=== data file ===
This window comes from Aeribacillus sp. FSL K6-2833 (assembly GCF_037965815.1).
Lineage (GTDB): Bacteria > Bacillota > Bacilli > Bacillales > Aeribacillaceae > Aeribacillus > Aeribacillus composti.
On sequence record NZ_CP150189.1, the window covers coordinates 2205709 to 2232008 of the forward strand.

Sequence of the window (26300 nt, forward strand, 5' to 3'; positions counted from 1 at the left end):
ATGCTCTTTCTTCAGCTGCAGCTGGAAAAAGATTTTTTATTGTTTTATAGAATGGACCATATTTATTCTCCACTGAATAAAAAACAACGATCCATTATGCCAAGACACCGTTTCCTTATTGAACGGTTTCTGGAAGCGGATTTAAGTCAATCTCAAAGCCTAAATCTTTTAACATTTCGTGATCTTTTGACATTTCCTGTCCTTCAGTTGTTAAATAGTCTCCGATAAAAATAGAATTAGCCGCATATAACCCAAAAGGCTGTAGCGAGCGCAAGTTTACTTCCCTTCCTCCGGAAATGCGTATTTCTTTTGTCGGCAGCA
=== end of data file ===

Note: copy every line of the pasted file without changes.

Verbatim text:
This window comes from Aeribacillus sp. FSL K6-2833 (assembly GCF_037965815.1).
Lineage (GTDB): Bacteria > Bacillota > Bacilli > Bacillales > Aeribacillaceae > Aeribacillus > Aeribacillus composti.
On sequence record NZ_CP150189.1, the window covers coordinates 2205709 to 2232008 of the forward strand.

Sequence of the window (26300 nt, forward strand, 5' to 3'; positions counted from 1 at the left end):
ATGCTCTTTCTTCAGCTGCAGCTGGAAAAAGATTTTTTATTGTTTTATAGAATGGACCATATTTATTCTCCACTGAATAAAAAACAACGATCCATTATGCCAAGACACCGTTTCCTTATTGAACGGTTTCTGGAAGCGGATTTAAGTCAATCTCAAAGCCTAAATCTTTTAACATTTCGTGATCTTTTGACATTTCCTGTCCTTCAGTTGTTAAATAGTCTCCGATAAAAATAGAATTAGCCGCATATAACCCAAAAGGCTGTAGCGAGCGCAAGTTTACTTCCCTTCCTCCGGAAATGCGTATTTCTTTTGTCGGCAGCA